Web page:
When was the last time you felt well hydrated, truly hydrated? Today I’m going to talk about why water is so important to us. In fact, I’ll give you ten reasons (in no particular order) to drink plenty of water.
- Water plumps up our cells and makes our skin look much healthier. Dehydration reduces our skin’s elasticity and leaves us looking older and more wrinkled. Quick, pour me a glass of water!
- Water keeps us from getting headaches. Did you know that our brains are 75% water? Picture your brain dehydrated and all shriveled up like a prune. Oh wait, that’s how it looks when it’s healthy. You get what I mean though… On the rare occasions that I get a headache, I almost always feel better if I drink a big glass of water. That’s ALWAYS my first approach for treating it, before reaching for anything else. (Note: I understand that migraines and sinus headaches are totally different.)
- Water makes us feel fuller and less likely to overeat. Often when we think we’re hungry, we’re actually just thirsty. Seriously, next time you want to go buy a candy bar at 3 PM, try drinking a glass of water and waiting abut 15 minutes and see if you are still starving.
- Water helps keep our muscles from cramping. Dehydration slows the flow of blood down, thus delaying the transport of fresh oxygen to our working muscles.
- Water aids in digestion and helps our food move through our system more efficiently. People who are constipated are often dehydrated. The lack of water in the intestines drys out the poop (yes, that’s my technical/professional term for it) and causes it to slow down drastically.
- Water helps flush sodium out of our system and helps keep us from getting that puffy look. When I got out to eat (which usually means eating more sodium laden foods than usual), I always try to drink lots of water during and afterward.
- Water flushes toxins out of our bodies and makes us less susceptible to infections. When our lymphatic system is well hydrated it is able to work more efficiently removing wastes that can cause infections.
- Water helps fight bad breath. Our saliva becomes thicker when we are dehydrated and bacteria isn’t washed out of our mouths as easily, leading to bad breath. Bet you didn’t know that!
- Water helps keep our urinary tract system healthy. Dehydration slows the flow of urine through the system and allows for toxins and waste to stay in the bladder longer. Moving it through more quickly will reduce the risk of UTI’s. Your pee (another technical word) should be a very light yellow, not dark.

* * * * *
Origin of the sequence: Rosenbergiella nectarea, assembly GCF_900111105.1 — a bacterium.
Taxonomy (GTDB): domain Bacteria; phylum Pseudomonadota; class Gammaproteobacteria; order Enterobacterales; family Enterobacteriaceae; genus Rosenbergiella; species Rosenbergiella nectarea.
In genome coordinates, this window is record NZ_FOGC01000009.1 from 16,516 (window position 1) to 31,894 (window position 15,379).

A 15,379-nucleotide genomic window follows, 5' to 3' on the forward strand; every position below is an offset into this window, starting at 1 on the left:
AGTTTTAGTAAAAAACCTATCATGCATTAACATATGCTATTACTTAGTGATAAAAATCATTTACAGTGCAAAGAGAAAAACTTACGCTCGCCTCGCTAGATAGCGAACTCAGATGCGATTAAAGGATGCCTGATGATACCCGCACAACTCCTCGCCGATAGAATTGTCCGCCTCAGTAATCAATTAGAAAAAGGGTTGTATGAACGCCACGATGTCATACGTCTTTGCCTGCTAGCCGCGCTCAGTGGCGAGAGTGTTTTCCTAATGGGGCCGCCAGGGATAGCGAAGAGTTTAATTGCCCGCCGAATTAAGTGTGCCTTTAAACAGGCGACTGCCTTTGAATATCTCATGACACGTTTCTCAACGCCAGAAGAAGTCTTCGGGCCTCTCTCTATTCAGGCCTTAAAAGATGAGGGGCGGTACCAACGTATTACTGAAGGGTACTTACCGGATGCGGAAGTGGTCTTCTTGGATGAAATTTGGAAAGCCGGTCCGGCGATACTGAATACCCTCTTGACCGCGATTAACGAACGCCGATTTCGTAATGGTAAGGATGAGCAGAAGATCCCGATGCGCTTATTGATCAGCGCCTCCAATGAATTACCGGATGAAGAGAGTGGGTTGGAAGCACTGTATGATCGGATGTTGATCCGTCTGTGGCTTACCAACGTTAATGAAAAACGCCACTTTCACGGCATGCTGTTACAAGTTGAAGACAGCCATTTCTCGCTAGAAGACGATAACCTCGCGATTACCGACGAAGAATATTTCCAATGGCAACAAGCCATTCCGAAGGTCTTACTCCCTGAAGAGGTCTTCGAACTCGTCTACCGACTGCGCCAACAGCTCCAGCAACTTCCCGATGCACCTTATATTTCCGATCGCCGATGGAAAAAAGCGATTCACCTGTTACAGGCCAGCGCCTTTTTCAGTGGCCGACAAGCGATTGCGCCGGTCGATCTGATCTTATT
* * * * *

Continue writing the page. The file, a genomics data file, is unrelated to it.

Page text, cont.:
- Water helps our joints by keeping them lubricated. Well lubricated joints move freer and are less likely to hurt. If I wake up with stiff knees or ankles in the morning, I think back to my previous day and can usually pinpoint it to being dehydrated. A big glass of water helps tremendously!
I’m sure you’re asking how much is the right amount of water to drink per day. For years it was suggested that everyone drink eight eight-ounce glasses of water daily, no mater their size. Today individual body weight is taken into consideration and it’s widely suggested that we drink (in ounces of water) 1/2 to 2/3 of our body weight (in pounds). For example, a 130-pound person would multiply 130 x .5 or 130 x .66 and get 65 to 86 ounces of water (daily goal).
Of course, other considerations also come into play, but this is a basic formula that can be used for a rough estimate of how much water to consume. When outside sweating excessively while exercising, increase water intake by 20-24 ounces of water for every hour of exercise.
In summary, if you feel thirsty or your urine is medium to dark yellow in color, you’re not fully hydrated. I challenge you to keep a water bottle handy so you can sip water throughout the day. Make it your goal to never feel thirsty and to have light yellow pee – I bet you’ll feel better!
- • Do you feel that you are good about staying hydrated?
- • How many ounces of water per day is right for you?
- • Like me, do you know where every bathroom in every store you shop in is located? 😉